Nevertheless, the British government has lifted all pandemic restrictions in England, including rules on the use of masks and social distancing. warnings from scientists that the measure will further drive an already growing pandemic and risk creating new variants.
The sidewalks rose at midnight (23:00 GMT) on Sunday as the laws requiring masks and how to work from home were dismissed. Rising standards mean nightclubs have also been able to reopen for the first time since the UK first closed in March last year. Other indoor spaces such as theaters and cinemas will also be able to operate at full capacity.
Prime Minister Boris Johnson, who is isolated after the Minister of Health Sajid Javid tested positive for COVID-19, urged people to remain cautious. His government hopes the launch of coronavirus vaccines in the UK will help protect the country, even as infections rise to levels last seen in January.
“If we don’t do it now we have to ask ourselves, when will we ever do it?” Johnson said in a video message filmed Sunday.
“This is the right time, but we must do it with caution. We must remember that this virus, unfortunately, is still there. “
If vaccines continue to prove effective in reducing serious illness and death even with infections at record levels, Johnson’s decision could inform the approaches of other highly vaccinated countries about removing coronavirus restrictions.
But the strategy carries risks: above all, that a variant capable of resisting vaccines may arise or that the number of cases may overwhelm the health system and stop the country.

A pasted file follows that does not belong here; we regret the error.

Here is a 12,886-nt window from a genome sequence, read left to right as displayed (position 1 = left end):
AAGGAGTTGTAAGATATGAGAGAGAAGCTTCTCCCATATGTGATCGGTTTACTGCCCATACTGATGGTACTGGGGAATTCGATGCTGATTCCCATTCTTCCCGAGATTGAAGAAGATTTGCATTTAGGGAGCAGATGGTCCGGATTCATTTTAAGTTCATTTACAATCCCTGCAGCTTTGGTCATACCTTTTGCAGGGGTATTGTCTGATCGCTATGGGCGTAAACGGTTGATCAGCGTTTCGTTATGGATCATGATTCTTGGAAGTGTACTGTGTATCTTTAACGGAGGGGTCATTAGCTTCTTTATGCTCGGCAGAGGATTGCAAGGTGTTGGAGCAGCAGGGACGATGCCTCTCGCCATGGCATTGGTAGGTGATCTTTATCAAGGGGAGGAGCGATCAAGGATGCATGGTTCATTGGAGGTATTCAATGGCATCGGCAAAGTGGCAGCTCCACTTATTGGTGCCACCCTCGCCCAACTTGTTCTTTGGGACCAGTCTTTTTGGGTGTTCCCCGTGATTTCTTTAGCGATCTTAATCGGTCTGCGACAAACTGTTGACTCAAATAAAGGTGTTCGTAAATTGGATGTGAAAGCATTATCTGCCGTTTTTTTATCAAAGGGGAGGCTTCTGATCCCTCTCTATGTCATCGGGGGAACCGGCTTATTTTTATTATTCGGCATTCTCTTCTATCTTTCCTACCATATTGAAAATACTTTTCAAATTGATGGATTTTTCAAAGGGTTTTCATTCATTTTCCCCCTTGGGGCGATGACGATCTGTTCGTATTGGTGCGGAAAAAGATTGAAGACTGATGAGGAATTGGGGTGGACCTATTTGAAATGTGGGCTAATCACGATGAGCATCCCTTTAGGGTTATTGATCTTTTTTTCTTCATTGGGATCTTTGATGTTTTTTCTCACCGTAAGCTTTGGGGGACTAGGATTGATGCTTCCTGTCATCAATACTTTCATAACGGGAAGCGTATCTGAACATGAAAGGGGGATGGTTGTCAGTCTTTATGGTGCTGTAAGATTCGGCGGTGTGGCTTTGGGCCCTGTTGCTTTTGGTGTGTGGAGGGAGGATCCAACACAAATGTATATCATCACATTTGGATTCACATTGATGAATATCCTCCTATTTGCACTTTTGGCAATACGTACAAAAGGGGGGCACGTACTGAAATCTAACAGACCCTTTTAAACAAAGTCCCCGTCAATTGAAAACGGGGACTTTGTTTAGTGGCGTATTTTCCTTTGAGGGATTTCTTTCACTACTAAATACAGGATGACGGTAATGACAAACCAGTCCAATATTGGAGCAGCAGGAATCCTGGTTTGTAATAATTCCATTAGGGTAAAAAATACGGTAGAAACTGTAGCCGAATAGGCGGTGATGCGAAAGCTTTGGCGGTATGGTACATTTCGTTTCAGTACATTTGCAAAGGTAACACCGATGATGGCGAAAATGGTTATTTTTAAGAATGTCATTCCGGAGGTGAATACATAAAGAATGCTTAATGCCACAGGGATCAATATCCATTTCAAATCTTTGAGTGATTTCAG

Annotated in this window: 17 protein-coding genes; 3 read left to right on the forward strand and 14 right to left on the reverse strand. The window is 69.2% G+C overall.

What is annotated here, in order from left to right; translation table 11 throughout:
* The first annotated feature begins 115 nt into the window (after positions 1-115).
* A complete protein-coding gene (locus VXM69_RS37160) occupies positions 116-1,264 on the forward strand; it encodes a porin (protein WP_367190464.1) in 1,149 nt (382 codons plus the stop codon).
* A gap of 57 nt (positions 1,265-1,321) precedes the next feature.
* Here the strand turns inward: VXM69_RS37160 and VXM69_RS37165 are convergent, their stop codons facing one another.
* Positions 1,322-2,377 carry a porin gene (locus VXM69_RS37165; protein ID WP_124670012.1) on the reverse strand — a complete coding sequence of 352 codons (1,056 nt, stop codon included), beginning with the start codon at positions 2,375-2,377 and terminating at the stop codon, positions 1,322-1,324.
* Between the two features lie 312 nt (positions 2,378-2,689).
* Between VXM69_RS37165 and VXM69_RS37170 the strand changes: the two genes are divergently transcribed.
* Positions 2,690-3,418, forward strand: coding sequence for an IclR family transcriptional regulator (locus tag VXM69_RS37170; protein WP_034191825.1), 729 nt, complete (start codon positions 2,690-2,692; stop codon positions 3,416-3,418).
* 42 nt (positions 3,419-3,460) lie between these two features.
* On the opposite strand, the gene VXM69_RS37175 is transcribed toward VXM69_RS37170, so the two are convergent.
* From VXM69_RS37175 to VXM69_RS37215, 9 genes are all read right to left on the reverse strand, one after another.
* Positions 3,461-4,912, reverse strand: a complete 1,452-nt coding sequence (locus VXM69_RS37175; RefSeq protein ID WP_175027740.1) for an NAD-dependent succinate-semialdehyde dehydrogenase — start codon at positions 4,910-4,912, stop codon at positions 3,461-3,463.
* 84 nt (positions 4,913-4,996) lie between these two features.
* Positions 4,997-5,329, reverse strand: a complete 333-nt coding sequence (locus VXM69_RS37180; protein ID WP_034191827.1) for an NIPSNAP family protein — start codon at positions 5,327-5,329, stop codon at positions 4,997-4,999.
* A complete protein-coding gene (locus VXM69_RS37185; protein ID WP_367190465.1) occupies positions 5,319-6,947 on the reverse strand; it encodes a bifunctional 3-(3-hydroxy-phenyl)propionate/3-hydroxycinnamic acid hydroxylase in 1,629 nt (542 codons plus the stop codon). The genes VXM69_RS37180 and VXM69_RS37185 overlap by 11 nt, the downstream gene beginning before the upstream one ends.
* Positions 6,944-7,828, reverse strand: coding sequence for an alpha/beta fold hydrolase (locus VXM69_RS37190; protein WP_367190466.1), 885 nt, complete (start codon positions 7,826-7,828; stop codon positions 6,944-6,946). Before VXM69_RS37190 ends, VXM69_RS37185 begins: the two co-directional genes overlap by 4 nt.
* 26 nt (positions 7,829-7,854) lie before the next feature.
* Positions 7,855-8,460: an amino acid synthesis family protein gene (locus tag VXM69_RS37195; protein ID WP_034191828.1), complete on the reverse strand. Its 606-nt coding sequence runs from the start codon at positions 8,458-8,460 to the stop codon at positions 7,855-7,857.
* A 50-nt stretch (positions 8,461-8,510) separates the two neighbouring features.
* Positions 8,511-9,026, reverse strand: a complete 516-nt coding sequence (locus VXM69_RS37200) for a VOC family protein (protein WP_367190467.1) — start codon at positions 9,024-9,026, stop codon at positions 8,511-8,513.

On Friday, leading international scientists described what some have called England’s “Freedom Day” as a threat to the world and 1,200 scientists backed a letter to the leading British medical journal, The Lancet. , criticizing the decision of the Conservative government.
“I’m scared, I can’t think of any good realistic scenario to get out of this strategy,” Julian Tang, a clinical virologist at the University of Leicester, told the Associated Press news agency. “I think it’s really a degree of bad that it will be.”
Thousands of clubs were ready to dance the night away as the rules were scrapped and nightclubs reopened, closed since March 2020.
“I haven’t been allowed to dance like it seems forever,” Georgia Pike, 31, told Hackney’s Oval Space. “I want to dance, I want to listen to live music, I want the atmosphere of being at a concert, of being around other people.”
But under the excitement, there was also concern about the wave of new cases.
According to Our World in Data, the number of daily cases in the UK per million is currently one of the highest in the world.
“I’m very excited, but it mixes with the feeling of impending doom,” said Gary Cartmill, 26.
Nearly 129,000 people have died as a result of COVID-19 in the UK, the seventh highest death toll in the world. Sunday reported 48,161 new cases and 25 deaths.
About 87 per cent of Britain’s adult population has had a dose of vaccination and more than 68 per cent, the two doses needed to provide the strongest protection against serious illness and death.
Johnson sets COVID-19 restrictions for England, with decentralized administrations in Scotland, Wales and Northern Ireland taking a mostly more cautious approach.
The government’s top medical adviser has warned that the crisis could return quickly if case numbers increase. There are currently just under 4,000 people hospitalized with coronavirus.
One concern, Tang says, is of “super variants” that could arise when people are allowed to mix without precautions during the UK summer. Add a resurgence of the flu as the weather gets colder and that means “a winter of very severe proportions,” he said.